Changes ahead for Planning Commission? (Austin Monitor) LINK TO STORY
At this week’s meeting, City Council is scheduled to consider changes to how members of the city’s Planning Commission are selected. The city attorney’s office has offered two alternative approaches – one of which could have a radical impact on the number of engineers, architects and other design professionals allowed to serve on the commission.
The Planning Commission, as required by state law, makes recommendations to Council on zoning ordinances and also has the responsibility for approving subdivision plats and various other administrative decisions such as drainage, water quality and some other development regulations. The commission, as well as the Zoning and Platting Commission, has been working hard to understand and develop recommendations for the rewrite of the city’s Land Development Code known as CodeNEXT...
Events ordinance approaching completion, with rules TBD (Austin Monitor) LINK TO STORY
It appears that the city’s ordinance to manage the thriving and lucrative special events industry in Austin is finally about to become a working part of local code.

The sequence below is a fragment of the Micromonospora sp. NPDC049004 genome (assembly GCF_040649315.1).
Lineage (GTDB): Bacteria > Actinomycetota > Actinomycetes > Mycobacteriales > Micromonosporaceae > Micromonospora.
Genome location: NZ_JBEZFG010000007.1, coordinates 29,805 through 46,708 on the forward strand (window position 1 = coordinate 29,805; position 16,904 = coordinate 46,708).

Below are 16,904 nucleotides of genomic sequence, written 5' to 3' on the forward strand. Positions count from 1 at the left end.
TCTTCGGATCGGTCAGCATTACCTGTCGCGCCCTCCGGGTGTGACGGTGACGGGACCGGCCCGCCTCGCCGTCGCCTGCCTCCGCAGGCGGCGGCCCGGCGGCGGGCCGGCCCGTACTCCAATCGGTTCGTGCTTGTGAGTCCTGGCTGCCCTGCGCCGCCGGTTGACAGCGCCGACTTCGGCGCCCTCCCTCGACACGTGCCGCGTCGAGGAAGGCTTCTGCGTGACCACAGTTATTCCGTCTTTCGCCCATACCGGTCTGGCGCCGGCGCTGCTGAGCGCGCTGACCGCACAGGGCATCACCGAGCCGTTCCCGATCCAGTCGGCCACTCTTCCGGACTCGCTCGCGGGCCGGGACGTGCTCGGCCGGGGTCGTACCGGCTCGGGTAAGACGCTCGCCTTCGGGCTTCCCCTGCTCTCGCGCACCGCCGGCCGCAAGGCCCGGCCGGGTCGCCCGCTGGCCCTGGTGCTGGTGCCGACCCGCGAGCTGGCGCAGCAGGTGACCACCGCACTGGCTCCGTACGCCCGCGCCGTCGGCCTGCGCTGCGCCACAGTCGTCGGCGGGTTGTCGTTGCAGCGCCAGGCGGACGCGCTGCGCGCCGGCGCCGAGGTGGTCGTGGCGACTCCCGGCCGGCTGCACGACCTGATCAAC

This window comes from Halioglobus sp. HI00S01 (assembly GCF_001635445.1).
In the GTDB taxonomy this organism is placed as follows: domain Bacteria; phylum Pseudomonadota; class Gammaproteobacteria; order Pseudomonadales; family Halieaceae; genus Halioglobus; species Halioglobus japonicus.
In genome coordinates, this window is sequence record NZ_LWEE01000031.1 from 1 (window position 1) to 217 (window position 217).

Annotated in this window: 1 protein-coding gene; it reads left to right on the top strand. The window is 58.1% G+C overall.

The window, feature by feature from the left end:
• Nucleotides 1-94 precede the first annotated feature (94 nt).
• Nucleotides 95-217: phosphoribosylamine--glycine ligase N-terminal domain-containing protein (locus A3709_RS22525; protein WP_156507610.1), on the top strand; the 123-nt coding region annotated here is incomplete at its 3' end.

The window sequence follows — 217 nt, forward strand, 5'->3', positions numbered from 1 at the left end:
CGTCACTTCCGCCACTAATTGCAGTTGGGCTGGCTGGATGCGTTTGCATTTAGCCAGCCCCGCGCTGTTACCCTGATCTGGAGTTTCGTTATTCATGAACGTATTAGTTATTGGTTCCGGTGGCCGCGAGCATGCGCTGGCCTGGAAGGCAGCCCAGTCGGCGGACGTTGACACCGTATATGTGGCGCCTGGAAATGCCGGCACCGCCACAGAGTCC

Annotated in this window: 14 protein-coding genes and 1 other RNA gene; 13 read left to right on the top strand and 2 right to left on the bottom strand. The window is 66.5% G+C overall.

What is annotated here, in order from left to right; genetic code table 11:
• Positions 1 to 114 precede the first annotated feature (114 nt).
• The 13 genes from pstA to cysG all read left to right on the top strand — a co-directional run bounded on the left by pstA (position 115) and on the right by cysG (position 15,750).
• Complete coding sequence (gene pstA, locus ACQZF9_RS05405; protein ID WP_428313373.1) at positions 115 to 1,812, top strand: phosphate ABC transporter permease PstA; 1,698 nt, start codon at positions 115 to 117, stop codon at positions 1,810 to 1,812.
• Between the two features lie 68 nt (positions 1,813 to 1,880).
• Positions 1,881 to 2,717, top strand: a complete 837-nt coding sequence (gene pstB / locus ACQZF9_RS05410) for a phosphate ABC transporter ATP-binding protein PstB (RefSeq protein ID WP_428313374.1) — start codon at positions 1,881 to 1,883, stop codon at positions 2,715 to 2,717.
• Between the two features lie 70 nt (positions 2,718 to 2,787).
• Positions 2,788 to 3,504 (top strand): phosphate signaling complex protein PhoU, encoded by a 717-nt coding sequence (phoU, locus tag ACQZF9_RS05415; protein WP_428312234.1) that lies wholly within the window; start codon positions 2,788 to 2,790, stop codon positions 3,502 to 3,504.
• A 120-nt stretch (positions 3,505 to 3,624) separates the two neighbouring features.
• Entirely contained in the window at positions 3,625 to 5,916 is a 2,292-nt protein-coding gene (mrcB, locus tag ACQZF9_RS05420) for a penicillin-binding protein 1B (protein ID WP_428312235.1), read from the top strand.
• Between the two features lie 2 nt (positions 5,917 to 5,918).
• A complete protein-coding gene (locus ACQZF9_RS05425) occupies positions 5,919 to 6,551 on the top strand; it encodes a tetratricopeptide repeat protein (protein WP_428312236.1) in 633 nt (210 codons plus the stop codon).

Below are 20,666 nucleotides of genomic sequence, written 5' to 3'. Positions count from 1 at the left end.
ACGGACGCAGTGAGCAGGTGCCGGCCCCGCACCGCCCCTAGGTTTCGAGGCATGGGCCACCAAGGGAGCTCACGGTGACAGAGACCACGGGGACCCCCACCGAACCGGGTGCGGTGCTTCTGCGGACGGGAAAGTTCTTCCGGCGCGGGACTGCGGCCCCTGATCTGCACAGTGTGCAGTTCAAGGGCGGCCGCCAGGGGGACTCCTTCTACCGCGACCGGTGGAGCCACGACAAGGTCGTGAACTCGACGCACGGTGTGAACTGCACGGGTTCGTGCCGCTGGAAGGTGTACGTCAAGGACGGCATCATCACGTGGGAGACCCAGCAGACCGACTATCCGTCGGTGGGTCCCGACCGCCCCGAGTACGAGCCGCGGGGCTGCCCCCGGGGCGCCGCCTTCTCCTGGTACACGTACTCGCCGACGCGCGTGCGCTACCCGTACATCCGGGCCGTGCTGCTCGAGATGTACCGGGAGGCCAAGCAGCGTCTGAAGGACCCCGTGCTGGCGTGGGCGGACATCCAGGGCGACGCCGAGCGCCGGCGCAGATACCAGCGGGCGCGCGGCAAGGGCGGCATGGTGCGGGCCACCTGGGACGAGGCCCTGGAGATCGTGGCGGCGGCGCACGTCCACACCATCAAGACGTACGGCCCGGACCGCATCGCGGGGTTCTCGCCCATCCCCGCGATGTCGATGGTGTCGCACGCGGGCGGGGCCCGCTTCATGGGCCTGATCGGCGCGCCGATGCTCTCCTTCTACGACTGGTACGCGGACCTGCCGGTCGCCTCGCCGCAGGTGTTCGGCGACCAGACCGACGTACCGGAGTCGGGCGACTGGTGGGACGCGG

City Council is expected to have a third reading and final approval of the ordinance at its May 10 meeting, nearly five years since officials first began trying to streamline and improve the process that local groups and event planners must go through to host gatherings of various sizes and impacts around the city.
But even if Council approves the measure then, city staff will still need time to craft the rules regarding notification of neighbors impacted by an event and the deadlines for submission and approval, as well as the process to appeal a decision in a timely manner...
New poll shows how far Austin residents will go—and won’t go—to land Amazon’s HQ2 (Community Impact) LINK TO STORY
A new poll released Wednesday suggests Austin residents generally support Amazon’s potential expansion to the area, but they do not want generous incentives used to lure the tech giant’s second headquarters to the region.
Elon University Poll conducted what it called a “representative survey” of residents in each of the country’s 16 metropolitan areas named as finalists for Amazon’s second headquarters. The report states that roughly 357 Austinites were surveyed for the poll.
Austin, as well as 238 other North American cities, submitted a proposal in September to host the second headquarters, or HQ2, for Seattle-based Amazon. In a Jan. 18 announcement, Amazon named Austin and Dallas among the 20 finalists to land the project, which is estimated to generate thousands of high-paying jobs and millions of dollars in economic activity.
Austin leaders said previously the city has not committed to any financial incentives to lure Amazon to the region. Amazon is expected to narrow the list of potential cities and choose a finalist sometime this year.
Click here for the full report of the poll’s findings and to see other cities’ reactions.
Ramsey: A poll showing a close race in Texas, if most Texans voted (Texas Tribune) LINK TO STORY